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WW2 German POW letter of thanks to US Officer

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Paper1507 of 24491951 Letter and two early 1900's receipt'sALICE COOPER "ORIGINAL" ALIVE ENTERPRISES HAND TYPED LOVE IT TO DEATH PROMO SHEET
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Posted 5 years ago


(831 items)

I recently picked up this "hidden gem" in a large estate grouping of paperwork.

The gem was a Thank You letter written by a German Prisoner of War (POW) being held in a stateside POW camp at Camp Carson, Colorado.

The POW writes to an American Officer to thank him for his nice treatment of prisoners. Apparently, the US officer was sent to an Army Hospital for treatment for a foot problem. The POW writes to also wish him luck in the coming year.

Luckily, the group includes the original ink letter penned in German along with a translation of the letter that was done at the US Hopital where the officer was being treated.

Rarely do POW letters from Axis POWs come up for sale in the US-- probably many more overseas with loved ones. It is very unusual to find one written as a thank you to an American Officer!

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  1. scottvez scottvez, 5 years ago
    Thanks buss.

  2. Chrisnp Chrisnp, 5 years ago
    Very Nice!
  3. scottvez scottvez, 5 years ago
    Thanks chris-- I was happy to get it. The other parts of the group (advertising items) will cover me for the total cost!

  4. walksoftly walksoftly, 5 years ago
    The POW's were treated far better on this continent than in Europe & Asia.
  5. scottvez scottvez, 5 years ago
    Yes they were-- esp. when compared with our POWs held by the Japanese.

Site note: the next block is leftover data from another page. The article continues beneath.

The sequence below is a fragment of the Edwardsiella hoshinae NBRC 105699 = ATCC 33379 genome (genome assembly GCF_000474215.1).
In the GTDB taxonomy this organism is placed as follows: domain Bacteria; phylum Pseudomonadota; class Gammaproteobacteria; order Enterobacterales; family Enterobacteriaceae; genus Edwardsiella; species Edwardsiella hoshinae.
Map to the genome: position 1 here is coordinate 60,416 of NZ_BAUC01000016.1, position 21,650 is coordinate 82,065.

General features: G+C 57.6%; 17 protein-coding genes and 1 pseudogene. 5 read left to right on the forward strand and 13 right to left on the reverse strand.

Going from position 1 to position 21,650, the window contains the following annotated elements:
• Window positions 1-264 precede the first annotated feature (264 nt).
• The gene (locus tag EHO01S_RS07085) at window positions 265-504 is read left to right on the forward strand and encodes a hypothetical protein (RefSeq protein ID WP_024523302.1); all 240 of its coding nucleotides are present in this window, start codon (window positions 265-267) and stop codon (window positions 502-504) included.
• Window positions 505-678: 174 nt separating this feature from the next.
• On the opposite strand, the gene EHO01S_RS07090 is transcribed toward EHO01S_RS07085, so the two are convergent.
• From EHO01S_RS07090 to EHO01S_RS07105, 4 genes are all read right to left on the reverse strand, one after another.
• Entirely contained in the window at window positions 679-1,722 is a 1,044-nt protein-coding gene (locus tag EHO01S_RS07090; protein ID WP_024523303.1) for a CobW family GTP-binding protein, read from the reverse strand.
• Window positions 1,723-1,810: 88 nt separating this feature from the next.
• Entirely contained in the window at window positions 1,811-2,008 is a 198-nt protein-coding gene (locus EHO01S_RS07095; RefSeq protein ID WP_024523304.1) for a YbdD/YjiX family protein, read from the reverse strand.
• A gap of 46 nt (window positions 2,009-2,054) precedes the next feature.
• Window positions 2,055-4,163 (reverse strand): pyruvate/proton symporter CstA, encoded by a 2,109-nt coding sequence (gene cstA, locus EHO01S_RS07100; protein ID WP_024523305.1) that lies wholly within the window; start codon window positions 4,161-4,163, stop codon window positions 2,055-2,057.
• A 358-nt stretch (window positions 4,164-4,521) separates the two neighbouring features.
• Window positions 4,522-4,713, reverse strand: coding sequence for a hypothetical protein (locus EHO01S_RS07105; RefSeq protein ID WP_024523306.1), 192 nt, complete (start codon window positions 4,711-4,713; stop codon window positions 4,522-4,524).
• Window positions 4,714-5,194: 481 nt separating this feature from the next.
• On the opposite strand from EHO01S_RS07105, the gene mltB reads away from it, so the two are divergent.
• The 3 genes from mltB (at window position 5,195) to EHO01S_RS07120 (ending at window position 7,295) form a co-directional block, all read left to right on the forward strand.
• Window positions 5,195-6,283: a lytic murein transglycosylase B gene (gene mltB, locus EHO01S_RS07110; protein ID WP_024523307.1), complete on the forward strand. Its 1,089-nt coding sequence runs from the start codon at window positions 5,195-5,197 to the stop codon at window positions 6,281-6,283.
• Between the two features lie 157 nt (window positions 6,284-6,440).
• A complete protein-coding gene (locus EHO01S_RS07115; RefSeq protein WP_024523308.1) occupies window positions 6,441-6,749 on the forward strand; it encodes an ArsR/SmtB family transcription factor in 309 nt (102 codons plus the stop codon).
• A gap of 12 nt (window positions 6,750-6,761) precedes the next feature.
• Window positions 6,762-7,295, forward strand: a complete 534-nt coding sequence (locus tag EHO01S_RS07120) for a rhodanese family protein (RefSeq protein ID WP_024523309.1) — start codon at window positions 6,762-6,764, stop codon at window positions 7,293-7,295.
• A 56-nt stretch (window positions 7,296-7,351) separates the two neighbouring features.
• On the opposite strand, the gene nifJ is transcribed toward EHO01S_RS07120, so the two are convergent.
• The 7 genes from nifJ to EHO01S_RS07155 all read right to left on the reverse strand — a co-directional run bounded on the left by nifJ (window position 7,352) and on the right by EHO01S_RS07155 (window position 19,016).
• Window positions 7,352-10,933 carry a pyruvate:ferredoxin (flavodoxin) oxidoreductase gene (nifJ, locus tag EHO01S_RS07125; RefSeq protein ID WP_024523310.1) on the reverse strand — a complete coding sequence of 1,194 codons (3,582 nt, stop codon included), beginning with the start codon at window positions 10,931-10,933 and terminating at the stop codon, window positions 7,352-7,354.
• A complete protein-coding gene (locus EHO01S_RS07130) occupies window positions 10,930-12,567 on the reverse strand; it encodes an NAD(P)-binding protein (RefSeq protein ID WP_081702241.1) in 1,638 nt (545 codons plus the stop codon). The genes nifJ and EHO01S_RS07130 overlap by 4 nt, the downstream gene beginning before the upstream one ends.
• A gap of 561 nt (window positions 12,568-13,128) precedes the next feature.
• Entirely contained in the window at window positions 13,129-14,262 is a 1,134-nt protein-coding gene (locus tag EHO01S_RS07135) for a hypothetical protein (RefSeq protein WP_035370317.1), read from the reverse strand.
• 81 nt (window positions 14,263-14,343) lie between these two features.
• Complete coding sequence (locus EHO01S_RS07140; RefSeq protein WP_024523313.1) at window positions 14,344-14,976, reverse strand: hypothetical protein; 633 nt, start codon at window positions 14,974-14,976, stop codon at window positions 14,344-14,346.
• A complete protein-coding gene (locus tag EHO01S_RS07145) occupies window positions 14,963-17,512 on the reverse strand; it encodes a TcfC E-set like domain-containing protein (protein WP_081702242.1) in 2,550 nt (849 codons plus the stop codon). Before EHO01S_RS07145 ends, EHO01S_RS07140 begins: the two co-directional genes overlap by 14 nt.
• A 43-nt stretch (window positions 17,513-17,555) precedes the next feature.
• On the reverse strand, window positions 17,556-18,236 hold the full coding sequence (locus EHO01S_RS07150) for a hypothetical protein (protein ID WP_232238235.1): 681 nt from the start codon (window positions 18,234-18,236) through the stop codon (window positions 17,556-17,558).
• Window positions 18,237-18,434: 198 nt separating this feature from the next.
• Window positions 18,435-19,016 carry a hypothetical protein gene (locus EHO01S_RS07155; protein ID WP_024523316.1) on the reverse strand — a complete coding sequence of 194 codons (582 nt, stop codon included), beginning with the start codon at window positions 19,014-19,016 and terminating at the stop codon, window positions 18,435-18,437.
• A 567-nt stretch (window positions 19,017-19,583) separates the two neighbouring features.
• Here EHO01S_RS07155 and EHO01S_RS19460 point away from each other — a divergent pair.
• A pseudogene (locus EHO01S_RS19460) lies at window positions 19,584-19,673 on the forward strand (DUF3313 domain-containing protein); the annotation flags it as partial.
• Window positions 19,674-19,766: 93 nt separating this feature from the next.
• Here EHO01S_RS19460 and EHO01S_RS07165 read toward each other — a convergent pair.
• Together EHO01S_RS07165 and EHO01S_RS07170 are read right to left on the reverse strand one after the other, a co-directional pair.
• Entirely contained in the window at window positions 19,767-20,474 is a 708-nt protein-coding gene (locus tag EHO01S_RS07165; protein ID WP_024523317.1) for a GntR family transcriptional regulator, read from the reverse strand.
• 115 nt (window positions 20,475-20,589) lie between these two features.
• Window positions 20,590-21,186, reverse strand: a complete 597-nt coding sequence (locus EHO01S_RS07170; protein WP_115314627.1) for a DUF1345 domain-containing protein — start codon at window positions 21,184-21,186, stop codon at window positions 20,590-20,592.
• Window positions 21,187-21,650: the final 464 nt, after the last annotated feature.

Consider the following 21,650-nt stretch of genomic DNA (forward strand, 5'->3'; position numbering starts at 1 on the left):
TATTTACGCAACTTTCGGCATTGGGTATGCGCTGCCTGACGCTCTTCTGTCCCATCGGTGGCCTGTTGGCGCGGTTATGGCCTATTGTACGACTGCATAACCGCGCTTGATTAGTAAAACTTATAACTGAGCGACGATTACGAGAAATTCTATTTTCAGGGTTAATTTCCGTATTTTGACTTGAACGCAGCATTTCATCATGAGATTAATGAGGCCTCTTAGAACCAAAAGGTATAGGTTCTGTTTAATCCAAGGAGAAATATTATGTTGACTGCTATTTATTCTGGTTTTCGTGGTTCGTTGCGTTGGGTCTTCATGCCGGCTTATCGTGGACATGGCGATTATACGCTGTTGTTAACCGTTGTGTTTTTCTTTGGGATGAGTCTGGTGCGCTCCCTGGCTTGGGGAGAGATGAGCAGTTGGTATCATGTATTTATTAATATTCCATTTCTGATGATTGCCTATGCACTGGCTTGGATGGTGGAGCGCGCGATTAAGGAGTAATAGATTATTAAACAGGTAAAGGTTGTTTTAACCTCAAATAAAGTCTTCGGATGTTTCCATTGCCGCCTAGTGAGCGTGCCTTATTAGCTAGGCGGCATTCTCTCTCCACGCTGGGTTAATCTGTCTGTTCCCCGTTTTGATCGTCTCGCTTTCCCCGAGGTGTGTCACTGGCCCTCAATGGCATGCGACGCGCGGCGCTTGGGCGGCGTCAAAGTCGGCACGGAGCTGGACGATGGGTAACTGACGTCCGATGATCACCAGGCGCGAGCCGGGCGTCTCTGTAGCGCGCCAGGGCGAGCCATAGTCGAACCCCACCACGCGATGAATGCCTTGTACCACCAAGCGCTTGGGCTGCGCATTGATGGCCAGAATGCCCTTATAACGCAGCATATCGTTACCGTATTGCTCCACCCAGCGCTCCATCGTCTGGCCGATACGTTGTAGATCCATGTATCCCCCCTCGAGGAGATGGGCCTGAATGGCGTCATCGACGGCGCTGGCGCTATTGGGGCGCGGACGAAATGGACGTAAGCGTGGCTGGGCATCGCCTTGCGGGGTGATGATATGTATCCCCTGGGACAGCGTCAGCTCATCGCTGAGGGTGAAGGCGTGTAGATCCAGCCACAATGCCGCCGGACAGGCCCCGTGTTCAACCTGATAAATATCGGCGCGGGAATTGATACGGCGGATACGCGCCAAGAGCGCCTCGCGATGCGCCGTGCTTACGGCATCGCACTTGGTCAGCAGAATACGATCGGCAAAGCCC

6. musikchoo musikchoo, 5 years ago
    That's a Great Find Scott!! Is there any way you could trace this down and get this back to his Family??
  7. scottvez scottvez, 5 years ago
    No idea, musik-- it is not something that I typically pursue. I have enough other research projects!

    It would probably have a connection to SOMEONE in the US officer's family, BUT it was sold at an estate sale of THEIR FAMILY items.

  8. mrmajestic1 mrmajestic1, 5 years ago
    This POW camp was less than a mile from where I live now. Interesting anecdote
    involves from escapees from this camp climbing Cheyenne Mountain (the steepest rising mountain in the U.S., and home to NORAD.) and planting a Nazi swastika flag. They were up there quite a few days until they surrendered. There is and was then a road to the top but to avoid detection they climbed up the slopes.
  9. scottvez scottvez, 5 years ago
    Thanks for sharing majestic! Sounds like they were some serious diehards-- probably got an ass beating from the other prisoners for that escape!

  10. scottvez scottvez, 5 years ago
    Thanks vetraio.

  11. musikchoo musikchoo, 5 years ago
    Thank You Scott. I will never understand Family's that would let this kind of keepsake get away from them Thanks again Scott.
  12. scottvez scottvez, 5 years ago
    It is confusing to those of us with a "collector" mindset, but just remember, if every family kept these items there would be very little available in the collectors market!

  13. musikchoo musikchoo, 5 years ago
    You do have a Point Scott.
  14. scottvez scottvez, 5 years ago
    Thanks again for looking musik!

  15. scottvez scottvez, 5 years ago
    Thanks bellin and manikin@

  16. scottvez scottvez, 5 years ago
    Thanks again tlmbaran!


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